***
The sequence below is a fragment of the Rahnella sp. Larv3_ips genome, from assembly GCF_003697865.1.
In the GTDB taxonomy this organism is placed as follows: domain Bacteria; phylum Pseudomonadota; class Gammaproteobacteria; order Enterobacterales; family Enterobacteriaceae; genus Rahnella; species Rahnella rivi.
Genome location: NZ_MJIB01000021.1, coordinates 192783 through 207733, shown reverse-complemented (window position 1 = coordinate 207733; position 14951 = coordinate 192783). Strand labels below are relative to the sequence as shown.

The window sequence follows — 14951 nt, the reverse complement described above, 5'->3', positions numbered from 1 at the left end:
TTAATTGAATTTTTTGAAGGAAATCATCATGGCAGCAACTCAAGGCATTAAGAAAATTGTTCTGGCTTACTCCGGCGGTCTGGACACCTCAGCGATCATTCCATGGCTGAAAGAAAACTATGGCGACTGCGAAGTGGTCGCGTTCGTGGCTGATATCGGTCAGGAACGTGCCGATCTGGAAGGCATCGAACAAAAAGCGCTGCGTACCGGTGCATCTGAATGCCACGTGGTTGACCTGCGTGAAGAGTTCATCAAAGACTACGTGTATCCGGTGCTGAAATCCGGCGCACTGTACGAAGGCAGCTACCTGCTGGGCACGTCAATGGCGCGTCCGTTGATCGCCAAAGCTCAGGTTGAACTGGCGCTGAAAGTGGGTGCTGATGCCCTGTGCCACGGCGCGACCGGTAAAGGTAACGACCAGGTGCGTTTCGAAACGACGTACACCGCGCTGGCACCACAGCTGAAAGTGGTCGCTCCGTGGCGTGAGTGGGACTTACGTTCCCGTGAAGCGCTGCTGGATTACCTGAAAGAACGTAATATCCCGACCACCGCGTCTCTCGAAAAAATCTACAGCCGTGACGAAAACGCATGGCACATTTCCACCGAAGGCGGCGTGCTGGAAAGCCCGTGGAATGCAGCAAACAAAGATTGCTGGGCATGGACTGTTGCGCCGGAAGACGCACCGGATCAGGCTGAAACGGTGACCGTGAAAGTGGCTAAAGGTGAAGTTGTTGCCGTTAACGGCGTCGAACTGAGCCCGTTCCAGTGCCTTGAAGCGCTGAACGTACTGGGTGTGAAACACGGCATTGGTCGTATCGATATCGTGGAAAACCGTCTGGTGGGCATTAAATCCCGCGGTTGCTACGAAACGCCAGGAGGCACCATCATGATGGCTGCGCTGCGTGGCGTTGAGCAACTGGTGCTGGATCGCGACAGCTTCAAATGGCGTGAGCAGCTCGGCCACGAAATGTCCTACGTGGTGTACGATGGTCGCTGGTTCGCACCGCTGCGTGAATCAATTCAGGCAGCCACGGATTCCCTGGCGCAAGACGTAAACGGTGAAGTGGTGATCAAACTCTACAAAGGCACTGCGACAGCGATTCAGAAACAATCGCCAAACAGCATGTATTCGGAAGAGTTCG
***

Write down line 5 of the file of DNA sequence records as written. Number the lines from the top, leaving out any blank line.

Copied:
TTAATTGAATTTTTTGAAGGAAATCATCATGGCAGCAACTCAAGGCATTAAGAAAATTGTTCTGGCTTACTCCGGCGGTCTGGACACCTCAGCGATCATTCCATGGCTGAAAGAAAACTATGGCGACTGCGAAGTGGTCGCGTTCGTGGCTGATATCGGTCAGGAACGTGCCGATCTGGAAGGCATCGAACAAAAAGCGCTGCGTACCGGTGCATCTGAATGCCACGTGGTTGACCTGCGTGAAGAGTTCATCAAAGACTACGTGTATCCGGTGCTGAAATCCGGCGCACTGTACGAAGGCAGCTACCTGCTGGGCACGTCAATGGCGCGTCCGTTGATCGCCAAAGCTCAGGTTGAACTGGCGCTGAAAGTGGGTGCTGATGCCCTGTGCCACGGCGCGACCGGTAAAGGTAACGACCAGGTGCGTTTCGAAACGACGTACACCGCGCTGGCACCACAGCTGAAAGTGGTCGCTCCGTGGCGTGAGTGGGACTTACGTTCCCGTGAAGCGCTGCTGGATTACCTGAAAGAACGTAATATCCCGACCACCGCGTCTCTCGAAAAAATCTACAGCCGTGACGAAAACGCATGGCACATTTCCACCGAAGGCGGCGTGCTGGAAAGCCCGTGGAATGCAGCAAACAAAGATTGCTGGGCATGGACTGTTGCGCCGGAAGACGCACCGGATCAGGCTGAAACGGTGACCGTGAAAGTGGCTAAAGGTGAAGTTGTTGCCGTTAACGGCGTCGAACTGAGCCCGTTCCAGTGCCTTGAAGCGCTGAACGTACTGGGTGTGAAACACGGCATTGGTCGTATCGATATCGTGGAAAACCGTCTGGTGGGCATTAAATCCCGCGGTTGCTACGAAACGCCAGGAGGCACCATCATGATGGCTGCGCTGCGTGGCGTTGAGCAACTGGTGCTGGATCGCGACAGCTTCAAATGGCGTGAGCAGCTCGGCCACGAAATGTCCTACGTGGTGTACGATGGTCGCTGGTTCGCACCGCTGCGTGAATCAATTCAGGCAGCCACGGATTCCCTGGCGCAAGACGTAAACGGTGAAGTGGTGATCAAACTCTACAAAGGCACTGCGACAGCGATTCAGAAACAATCGCCAAACAGCATGTATTCGGAAGAGTTCG